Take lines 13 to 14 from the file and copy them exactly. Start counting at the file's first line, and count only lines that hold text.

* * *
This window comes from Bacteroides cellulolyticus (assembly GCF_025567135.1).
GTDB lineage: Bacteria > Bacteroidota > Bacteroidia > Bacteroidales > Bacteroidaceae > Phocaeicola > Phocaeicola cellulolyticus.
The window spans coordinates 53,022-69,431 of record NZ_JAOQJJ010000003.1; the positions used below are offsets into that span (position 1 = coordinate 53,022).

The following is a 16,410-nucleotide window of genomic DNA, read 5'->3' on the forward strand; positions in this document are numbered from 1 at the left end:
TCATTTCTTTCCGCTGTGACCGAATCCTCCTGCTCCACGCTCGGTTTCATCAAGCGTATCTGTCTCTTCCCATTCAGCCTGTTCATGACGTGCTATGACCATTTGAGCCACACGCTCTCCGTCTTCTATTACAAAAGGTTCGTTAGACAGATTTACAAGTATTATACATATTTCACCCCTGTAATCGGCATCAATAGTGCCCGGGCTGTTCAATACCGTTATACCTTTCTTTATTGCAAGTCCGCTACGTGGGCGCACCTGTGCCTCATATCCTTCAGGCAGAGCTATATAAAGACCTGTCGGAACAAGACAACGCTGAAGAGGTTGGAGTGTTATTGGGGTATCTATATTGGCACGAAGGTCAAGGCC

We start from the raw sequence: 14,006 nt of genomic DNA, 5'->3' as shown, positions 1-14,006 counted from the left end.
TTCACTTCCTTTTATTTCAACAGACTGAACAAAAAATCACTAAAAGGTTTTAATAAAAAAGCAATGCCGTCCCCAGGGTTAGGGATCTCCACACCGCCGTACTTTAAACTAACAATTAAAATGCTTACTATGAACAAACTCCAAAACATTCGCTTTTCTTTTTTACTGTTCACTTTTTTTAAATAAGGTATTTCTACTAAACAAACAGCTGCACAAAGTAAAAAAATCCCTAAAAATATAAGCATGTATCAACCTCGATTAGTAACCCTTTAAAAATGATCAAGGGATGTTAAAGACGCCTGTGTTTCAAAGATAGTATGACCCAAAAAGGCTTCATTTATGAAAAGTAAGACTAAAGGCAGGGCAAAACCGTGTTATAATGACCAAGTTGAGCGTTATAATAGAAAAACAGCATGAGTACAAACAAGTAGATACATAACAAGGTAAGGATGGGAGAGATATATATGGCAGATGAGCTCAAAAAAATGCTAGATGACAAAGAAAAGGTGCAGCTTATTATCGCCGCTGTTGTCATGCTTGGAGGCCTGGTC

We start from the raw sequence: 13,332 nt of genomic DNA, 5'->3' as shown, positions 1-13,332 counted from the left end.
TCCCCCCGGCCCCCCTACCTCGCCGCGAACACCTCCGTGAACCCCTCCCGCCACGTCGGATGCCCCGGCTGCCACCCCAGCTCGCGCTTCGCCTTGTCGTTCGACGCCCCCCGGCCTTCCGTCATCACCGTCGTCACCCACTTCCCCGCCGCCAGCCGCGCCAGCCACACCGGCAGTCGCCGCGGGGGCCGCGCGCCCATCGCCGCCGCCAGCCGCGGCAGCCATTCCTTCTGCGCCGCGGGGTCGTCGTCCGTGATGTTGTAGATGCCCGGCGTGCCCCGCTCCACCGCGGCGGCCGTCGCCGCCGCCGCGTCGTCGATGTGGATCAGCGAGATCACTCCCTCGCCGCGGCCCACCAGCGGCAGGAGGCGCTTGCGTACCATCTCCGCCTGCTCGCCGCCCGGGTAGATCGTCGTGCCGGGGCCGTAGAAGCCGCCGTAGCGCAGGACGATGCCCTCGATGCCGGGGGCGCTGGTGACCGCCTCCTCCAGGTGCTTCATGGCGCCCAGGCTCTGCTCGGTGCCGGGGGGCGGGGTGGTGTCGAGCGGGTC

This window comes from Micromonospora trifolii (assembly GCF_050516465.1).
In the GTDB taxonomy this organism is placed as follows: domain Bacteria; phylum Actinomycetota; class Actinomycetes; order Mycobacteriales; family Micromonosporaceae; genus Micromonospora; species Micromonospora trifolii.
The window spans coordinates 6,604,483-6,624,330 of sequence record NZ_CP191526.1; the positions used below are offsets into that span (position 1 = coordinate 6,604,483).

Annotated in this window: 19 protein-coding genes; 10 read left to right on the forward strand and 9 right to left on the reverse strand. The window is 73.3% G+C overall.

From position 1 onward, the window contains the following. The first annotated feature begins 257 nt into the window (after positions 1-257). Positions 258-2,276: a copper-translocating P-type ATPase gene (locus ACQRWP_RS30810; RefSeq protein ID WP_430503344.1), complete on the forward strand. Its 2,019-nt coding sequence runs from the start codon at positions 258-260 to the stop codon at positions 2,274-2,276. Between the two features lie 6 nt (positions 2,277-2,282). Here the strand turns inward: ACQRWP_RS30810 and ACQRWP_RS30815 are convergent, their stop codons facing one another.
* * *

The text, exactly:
Annotated in this window: 19 protein-coding genes; 10 read left to right on the forward strand and 9 right to left on the reverse strand. The window is 73.3% G+C overall.

From position 1 onward, the window contains the following. The first annotated feature begins 257 nt into the window (after positions 1-257). Positions 258-2,276: a copper-translocating P-type ATPase gene (locus ACQRWP_RS30810; RefSeq protein ID WP_430503344.1), complete on the forward strand. Its 2,019-nt coding sequence runs from the start codon at positions 258-260 to the stop codon at positions 2,274-2,276. Between the two features lie 6 nt (positions 2,277-2,282). Here the strand turns inward: ACQRWP_RS30810 and ACQRWP_RS30815 are convergent, their stop codons facing one another.